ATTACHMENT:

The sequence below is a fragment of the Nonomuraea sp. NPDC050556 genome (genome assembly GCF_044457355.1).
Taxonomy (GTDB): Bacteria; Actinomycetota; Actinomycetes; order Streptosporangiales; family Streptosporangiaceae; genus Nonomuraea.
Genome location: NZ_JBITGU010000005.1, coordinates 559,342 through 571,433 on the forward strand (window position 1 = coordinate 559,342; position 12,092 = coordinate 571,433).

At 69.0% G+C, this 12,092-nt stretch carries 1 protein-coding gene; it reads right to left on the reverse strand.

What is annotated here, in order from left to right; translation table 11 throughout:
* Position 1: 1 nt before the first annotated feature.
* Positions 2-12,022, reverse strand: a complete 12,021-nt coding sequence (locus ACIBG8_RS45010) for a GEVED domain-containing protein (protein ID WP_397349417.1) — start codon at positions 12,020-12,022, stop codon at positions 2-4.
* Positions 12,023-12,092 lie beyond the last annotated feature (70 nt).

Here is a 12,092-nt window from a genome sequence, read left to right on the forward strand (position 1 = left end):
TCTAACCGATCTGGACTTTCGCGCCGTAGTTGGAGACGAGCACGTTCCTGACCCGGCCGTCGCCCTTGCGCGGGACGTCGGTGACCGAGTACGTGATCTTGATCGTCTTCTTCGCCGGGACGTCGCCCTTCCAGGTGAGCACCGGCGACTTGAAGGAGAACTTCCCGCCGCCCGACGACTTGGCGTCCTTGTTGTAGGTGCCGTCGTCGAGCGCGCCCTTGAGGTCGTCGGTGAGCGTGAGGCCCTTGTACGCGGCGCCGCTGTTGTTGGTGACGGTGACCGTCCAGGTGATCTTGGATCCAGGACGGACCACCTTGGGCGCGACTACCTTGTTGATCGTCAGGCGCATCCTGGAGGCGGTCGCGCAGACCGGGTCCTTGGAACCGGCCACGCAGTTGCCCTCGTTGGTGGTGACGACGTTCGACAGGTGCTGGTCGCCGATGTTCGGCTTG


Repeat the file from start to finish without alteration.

The sequence below is a fragment of the Nonomuraea sp. NPDC050556 genome (genome assembly GCF_044457355.1).
Taxonomy (GTDB): Bacteria; Actinomycetota; Actinomycetes; order Streptosporangiales; family Streptosporangiaceae; genus Nonomuraea.
Genome location: NZ_JBITGU010000005.1, coordinates 559,342 through 571,433 on the forward strand (window position 1 = coordinate 559,342; position 12,092 = coordinate 571,433).

At 69.0% G+C, this 12,092-nt stretch carries 1 protein-coding gene; it reads right to left on the reverse strand.

What is annotated here, in order from left to right; translation table 11 throughout:
* Position 1: 1 nt before the first annotated feature.
* Positions 2-12,022, reverse strand: a complete 12,021-nt coding sequence (locus ACIBG8_RS45010) for a GEVED domain-containing protein (protein ID WP_397349417.1) — start codon at positions 12,020-12,022, stop codon at positions 2-4.
* Positions 12,023-12,092 lie beyond the last annotated feature (70 nt).

Here is a 12,092-nt window from a genome sequence, read left to right on the forward strand (position 1 = left end):
TCTAACCGATCTGGACTTTCGCGCCGTAGTTGGAGACGAGCACGTTCCTGACCCGGCCGTCGCCCTTGCGCGGGACGTCGGTGACCGAGTACGTGATCTTGATCGTCTTCTTCGCCGGGACGTCGCCCTTCCAGGTGAGCACCGGCGACTTGAAGGAGAACTTCCCGCCGCCCGACGACTTGGCGTCCTTGTTGTAGGTGCCGTCGTCGAGCGCGCCCTTGAGGTCGTCGGTGAGCGTGAGGCCCTTGTACGCGGCGCCGCTGTTGTTGGTGACGGTGACCGTCCAGGTGATCTTGGATCCAGGACGGACCACCTTGGGCGCGACTACCTTGTTGATCGTCAGGCGCATCCTGGAGGCGGTCGCGCAGACCGGGTCCTTGGAACCGGCCACGCAGTTGCCCTCGTTGGTGGTGACGACGTTCGACAGGTGCTGGTCGCCGATGTTCGGCTTG